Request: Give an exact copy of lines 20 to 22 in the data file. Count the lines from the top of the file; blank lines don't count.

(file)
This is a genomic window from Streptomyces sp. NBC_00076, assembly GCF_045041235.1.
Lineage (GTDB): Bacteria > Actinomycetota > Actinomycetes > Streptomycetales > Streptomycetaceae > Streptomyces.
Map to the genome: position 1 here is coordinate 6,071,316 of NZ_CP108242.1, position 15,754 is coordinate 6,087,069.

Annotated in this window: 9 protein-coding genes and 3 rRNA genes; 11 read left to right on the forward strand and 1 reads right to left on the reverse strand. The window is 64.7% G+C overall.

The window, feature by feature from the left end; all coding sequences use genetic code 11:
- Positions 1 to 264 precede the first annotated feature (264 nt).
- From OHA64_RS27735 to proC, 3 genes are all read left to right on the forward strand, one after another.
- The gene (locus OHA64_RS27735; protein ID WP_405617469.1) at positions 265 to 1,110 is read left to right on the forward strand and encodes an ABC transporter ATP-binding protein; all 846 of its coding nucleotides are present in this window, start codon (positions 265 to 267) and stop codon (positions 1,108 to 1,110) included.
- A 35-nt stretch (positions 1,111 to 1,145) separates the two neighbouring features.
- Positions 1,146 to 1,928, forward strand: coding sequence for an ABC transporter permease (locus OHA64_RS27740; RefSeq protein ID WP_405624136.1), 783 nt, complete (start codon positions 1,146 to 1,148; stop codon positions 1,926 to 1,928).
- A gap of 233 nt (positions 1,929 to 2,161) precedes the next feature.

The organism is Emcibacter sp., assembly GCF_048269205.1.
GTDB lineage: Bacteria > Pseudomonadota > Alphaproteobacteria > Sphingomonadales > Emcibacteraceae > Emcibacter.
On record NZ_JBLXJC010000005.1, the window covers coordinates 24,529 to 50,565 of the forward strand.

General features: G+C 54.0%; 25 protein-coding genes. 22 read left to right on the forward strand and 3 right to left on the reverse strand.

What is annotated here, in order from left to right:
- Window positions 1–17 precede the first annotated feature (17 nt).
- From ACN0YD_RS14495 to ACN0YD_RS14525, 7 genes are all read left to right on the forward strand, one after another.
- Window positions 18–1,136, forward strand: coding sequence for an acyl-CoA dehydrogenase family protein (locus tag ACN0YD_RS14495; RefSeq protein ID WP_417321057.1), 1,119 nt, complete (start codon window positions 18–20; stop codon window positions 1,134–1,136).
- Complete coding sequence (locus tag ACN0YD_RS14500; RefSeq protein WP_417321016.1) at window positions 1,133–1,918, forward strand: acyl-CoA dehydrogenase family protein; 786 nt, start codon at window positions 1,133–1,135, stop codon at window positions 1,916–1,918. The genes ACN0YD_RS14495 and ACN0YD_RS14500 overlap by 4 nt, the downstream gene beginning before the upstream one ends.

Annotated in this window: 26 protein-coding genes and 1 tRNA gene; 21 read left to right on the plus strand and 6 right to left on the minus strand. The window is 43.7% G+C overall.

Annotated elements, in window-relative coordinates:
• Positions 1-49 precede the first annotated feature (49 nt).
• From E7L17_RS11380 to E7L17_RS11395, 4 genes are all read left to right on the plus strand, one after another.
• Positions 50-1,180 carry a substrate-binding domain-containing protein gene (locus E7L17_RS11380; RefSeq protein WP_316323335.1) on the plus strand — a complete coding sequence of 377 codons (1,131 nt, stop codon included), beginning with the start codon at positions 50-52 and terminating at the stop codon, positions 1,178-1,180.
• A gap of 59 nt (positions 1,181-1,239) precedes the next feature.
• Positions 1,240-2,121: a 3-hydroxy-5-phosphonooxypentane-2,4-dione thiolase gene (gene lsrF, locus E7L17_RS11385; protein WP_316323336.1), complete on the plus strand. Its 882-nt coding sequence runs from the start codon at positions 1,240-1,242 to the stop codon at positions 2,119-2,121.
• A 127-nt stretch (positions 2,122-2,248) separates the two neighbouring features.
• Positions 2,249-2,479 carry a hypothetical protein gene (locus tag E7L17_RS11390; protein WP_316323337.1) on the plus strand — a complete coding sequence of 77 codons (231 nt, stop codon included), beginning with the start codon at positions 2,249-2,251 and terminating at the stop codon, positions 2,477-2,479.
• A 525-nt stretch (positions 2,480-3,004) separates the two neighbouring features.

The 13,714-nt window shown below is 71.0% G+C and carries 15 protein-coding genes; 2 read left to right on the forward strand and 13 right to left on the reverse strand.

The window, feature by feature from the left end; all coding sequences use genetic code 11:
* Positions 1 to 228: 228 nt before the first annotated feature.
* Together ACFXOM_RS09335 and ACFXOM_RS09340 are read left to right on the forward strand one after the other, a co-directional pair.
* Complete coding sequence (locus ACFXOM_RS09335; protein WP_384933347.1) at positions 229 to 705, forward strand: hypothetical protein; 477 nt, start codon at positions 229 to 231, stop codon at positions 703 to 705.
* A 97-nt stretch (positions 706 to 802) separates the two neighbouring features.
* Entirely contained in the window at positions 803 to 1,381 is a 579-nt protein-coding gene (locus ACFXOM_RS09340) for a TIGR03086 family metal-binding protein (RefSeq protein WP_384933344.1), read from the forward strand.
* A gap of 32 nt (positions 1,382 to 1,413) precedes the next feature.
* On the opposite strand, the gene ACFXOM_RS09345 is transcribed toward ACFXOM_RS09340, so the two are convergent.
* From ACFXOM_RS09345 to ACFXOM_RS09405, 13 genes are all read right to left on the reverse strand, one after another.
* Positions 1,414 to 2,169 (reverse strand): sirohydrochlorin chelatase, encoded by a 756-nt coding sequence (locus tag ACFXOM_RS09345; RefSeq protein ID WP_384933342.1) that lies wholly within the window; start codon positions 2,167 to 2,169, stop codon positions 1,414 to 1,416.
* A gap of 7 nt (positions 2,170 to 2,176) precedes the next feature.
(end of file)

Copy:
- Complete coding sequence (locus tag ACN0YD_RS14500; RefSeq protein WP_417321016.1) at window positions 1,133–1,918, forward strand: acyl-CoA dehydrogenase family protein; 786 nt, start codon at window positions 1,133–1,135, stop codon at window positions 1,916–1,918. The genes ACN0YD_RS14495 and ACN0YD_RS14500 overlap by 4 nt, the downstream gene beginning before the upstream one ends.

Annotated in this window: 26 protein-coding genes and 1 tRNA gene; 21 read left to right on the plus strand and 6 right to left on the minus strand. The window is 43.7% G+C overall.

Annotated elements, in window-relative coordinates: